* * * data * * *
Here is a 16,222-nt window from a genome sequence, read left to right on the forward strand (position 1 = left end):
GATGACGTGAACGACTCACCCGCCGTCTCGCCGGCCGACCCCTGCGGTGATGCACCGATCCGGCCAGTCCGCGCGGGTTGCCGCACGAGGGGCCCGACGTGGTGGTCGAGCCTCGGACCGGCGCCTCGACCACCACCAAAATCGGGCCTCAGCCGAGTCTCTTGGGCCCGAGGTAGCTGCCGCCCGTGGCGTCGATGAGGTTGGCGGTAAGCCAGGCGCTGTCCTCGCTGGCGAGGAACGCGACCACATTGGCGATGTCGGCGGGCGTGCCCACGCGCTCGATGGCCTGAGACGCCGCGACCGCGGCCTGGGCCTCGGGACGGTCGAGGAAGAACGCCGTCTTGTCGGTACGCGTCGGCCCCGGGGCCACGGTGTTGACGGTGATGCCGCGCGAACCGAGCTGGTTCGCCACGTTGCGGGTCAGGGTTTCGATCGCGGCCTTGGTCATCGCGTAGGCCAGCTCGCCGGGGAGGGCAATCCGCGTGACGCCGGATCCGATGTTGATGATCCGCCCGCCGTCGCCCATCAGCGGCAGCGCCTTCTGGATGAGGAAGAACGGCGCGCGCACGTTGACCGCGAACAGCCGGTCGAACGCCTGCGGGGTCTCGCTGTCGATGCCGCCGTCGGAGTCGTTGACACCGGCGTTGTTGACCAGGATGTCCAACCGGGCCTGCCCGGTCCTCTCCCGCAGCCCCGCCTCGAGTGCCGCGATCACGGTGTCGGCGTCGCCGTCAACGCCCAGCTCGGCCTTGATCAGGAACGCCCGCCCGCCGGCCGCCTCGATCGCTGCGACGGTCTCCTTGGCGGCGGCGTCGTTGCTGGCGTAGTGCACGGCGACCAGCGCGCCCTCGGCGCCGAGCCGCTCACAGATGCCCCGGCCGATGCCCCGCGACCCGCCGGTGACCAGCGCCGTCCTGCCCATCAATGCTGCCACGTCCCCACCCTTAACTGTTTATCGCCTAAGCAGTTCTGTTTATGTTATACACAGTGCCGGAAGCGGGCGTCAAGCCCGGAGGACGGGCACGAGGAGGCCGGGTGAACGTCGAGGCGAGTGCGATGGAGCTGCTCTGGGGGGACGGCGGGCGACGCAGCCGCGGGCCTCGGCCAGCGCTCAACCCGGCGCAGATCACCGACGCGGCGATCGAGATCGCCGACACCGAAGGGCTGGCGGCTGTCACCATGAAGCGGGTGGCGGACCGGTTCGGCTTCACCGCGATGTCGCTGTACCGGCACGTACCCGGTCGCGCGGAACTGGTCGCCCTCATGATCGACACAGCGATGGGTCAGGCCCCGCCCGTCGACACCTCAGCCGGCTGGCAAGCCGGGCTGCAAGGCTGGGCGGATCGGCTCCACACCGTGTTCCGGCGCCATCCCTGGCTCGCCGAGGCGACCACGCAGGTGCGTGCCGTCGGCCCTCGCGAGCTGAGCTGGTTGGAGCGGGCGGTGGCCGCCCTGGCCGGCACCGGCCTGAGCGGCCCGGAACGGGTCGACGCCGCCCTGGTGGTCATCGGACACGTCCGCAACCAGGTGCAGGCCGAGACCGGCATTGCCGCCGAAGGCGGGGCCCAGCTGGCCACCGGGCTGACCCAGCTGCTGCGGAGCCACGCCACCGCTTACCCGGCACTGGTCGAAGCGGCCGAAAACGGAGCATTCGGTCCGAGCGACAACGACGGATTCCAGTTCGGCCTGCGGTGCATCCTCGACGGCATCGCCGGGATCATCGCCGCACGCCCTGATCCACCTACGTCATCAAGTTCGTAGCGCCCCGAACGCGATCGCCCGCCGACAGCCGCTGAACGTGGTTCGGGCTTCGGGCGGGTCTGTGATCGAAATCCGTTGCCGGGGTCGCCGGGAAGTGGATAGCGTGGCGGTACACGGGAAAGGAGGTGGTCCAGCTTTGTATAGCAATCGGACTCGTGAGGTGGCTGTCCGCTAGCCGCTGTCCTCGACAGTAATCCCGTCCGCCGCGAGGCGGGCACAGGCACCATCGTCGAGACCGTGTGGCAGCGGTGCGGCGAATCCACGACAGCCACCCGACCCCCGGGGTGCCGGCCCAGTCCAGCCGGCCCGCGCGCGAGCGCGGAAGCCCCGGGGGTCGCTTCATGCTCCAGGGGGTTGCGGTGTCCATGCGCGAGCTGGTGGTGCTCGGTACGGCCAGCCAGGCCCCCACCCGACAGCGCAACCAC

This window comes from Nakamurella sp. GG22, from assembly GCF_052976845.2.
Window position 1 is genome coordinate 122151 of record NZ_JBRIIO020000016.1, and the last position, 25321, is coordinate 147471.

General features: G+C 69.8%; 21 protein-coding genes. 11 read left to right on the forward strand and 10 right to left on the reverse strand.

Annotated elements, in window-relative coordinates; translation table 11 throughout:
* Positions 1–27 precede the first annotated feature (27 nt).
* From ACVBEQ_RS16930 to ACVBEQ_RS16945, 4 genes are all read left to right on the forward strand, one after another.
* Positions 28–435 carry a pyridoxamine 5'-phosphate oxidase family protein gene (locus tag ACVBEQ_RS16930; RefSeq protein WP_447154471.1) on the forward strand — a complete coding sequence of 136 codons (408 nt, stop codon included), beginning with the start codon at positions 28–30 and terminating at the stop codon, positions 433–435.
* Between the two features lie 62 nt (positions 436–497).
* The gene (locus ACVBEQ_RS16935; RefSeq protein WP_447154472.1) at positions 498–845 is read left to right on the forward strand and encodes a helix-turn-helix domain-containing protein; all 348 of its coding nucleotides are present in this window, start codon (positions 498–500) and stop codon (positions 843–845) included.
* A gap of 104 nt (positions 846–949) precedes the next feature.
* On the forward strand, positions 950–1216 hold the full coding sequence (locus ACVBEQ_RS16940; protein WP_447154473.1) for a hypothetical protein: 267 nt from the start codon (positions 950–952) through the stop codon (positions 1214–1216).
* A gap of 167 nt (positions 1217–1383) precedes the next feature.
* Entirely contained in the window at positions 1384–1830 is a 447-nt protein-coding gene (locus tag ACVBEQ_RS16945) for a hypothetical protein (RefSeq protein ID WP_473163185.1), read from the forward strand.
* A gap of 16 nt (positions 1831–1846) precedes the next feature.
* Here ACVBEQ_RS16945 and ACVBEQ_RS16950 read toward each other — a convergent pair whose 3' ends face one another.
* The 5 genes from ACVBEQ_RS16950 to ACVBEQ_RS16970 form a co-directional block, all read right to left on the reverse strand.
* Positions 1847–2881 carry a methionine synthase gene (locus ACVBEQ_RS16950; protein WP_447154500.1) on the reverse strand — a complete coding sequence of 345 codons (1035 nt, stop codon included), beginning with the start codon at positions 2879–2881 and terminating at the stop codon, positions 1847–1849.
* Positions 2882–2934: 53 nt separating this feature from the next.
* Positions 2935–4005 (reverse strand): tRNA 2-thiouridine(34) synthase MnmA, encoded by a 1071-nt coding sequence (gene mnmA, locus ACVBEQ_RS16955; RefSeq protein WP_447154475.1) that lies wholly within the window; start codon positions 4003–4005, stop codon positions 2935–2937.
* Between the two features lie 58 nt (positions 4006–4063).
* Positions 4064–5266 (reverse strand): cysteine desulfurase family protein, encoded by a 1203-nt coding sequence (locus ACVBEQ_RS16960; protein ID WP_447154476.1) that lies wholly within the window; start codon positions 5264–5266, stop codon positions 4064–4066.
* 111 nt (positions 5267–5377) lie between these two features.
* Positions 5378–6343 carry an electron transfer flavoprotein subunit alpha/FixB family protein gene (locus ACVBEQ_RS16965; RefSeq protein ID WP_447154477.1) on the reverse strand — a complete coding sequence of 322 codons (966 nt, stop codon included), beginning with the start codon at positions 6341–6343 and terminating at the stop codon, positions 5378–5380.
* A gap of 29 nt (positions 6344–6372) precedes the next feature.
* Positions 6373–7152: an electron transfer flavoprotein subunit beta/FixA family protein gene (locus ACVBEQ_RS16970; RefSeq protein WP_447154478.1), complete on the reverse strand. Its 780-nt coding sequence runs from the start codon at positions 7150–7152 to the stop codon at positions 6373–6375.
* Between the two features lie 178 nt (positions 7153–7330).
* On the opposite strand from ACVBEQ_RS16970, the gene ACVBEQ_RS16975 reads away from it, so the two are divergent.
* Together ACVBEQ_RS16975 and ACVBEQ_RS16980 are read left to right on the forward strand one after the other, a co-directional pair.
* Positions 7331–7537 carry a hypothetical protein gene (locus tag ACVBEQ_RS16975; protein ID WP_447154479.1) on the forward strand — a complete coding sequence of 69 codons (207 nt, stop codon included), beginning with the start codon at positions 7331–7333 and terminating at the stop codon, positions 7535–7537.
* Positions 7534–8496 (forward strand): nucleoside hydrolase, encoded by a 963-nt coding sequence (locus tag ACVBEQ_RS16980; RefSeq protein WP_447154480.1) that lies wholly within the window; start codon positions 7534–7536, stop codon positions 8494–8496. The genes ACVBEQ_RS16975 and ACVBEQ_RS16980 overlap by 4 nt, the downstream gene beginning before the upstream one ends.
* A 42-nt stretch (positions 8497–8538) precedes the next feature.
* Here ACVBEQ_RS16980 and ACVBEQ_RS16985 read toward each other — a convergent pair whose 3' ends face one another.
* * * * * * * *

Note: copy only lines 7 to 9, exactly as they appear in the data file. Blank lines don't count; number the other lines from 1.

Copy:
* Positions 1–27 precede the first annotated feature (27 nt).
* From ACVBEQ_RS16930 to ACVBEQ_RS16945, 4 genes are all read left to right on the forward strand, one after another.
* Positions 28–435 carry a pyridoxamine 5'-phosphate oxidase family protein gene (locus tag ACVBEQ_RS16930; RefSeq protein WP_447154471.1) on the forward strand — a complete coding sequence of 136 codons (408 nt, stop codon included), beginning with the start codon at positions 28–30 and terminating at the stop codon, positions 433–435.